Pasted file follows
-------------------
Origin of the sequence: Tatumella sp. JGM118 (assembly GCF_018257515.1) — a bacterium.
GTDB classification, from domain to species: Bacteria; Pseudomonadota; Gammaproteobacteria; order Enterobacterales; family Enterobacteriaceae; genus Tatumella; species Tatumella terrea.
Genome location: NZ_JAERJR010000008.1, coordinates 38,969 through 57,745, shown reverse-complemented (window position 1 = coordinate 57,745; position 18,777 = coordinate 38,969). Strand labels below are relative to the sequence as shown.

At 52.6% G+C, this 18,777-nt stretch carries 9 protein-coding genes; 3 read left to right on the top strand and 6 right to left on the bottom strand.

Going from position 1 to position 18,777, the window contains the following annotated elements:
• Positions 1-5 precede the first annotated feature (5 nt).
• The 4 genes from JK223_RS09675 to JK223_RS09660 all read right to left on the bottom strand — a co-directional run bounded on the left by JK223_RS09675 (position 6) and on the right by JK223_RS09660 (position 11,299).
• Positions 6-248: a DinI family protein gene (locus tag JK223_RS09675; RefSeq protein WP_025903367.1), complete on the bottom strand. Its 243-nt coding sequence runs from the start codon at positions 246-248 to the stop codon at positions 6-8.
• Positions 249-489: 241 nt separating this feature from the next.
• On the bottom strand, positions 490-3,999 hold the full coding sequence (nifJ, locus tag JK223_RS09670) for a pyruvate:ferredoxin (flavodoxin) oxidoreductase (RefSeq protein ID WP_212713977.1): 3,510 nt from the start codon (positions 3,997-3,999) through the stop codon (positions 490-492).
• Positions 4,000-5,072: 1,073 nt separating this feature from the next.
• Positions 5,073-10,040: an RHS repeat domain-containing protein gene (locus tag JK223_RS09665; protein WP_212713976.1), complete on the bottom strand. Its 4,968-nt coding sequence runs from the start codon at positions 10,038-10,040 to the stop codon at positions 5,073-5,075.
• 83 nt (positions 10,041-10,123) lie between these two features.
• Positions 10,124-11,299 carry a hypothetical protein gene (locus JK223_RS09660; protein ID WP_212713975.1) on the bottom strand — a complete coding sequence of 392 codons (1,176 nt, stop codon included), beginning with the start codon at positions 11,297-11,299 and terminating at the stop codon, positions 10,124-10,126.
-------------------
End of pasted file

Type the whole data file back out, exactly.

Origin of the sequence: Tatumella sp. JGM118 (assembly GCF_018257515.1) — a bacterium.
GTDB classification, from domain to species: Bacteria; Pseudomonadota; Gammaproteobacteria; order Enterobacterales; family Enterobacteriaceae; genus Tatumella; species Tatumella terrea.
Genome location: NZ_JAERJR010000008.1, coordinates 38,969 through 57,745, shown reverse-complemented (window position 1 = coordinate 57,745; position 18,777 = coordinate 38,969). Strand labels below are relative to the sequence as shown.

At 52.6% G+C, this 18,777-nt stretch carries 9 protein-coding genes; 3 read left to right on the top strand and 6 right to left on the bottom strand.

Going from position 1 to position 18,777, the window contains the following annotated elements:
• Positions 1-5 precede the first annotated feature (5 nt).
• The 4 genes from JK223_RS09675 to JK223_RS09660 all read right to left on the bottom strand — a co-directional run bounded on the left by JK223_RS09675 (position 6) and on the right by JK223_RS09660 (position 11,299).
• Positions 6-248: a DinI family protein gene (locus tag JK223_RS09675; RefSeq protein WP_025903367.1), complete on the bottom strand. Its 243-nt coding sequence runs from the start codon at positions 246-248 to the stop codon at positions 6-8.
• Positions 249-489: 241 nt separating this feature from the next.
• On the bottom strand, positions 490-3,999 hold the full coding sequence (nifJ, locus tag JK223_RS09670) for a pyruvate:ferredoxin (flavodoxin) oxidoreductase (RefSeq protein ID WP_212713977.1): 3,510 nt from the start codon (positions 3,997-3,999) through the stop codon (positions 490-492).
• Positions 4,000-5,072: 1,073 nt separating this feature from the next.
• Positions 5,073-10,040: an RHS repeat domain-containing protein gene (locus tag JK223_RS09665; protein WP_212713976.1), complete on the bottom strand. Its 4,968-nt coding sequence runs from the start codon at positions 10,038-10,040 to the stop codon at positions 5,073-5,075.
• 83 nt (positions 10,041-10,123) lie between these two features.
• Positions 10,124-11,299 carry a hypothetical protein gene (locus JK223_RS09660; protein ID WP_212713975.1) on the bottom strand — a complete coding sequence of 392 codons (1,176 nt, stop codon included), beginning with the start codon at positions 11,297-11,299 and terminating at the stop codon, positions 10,124-10,126.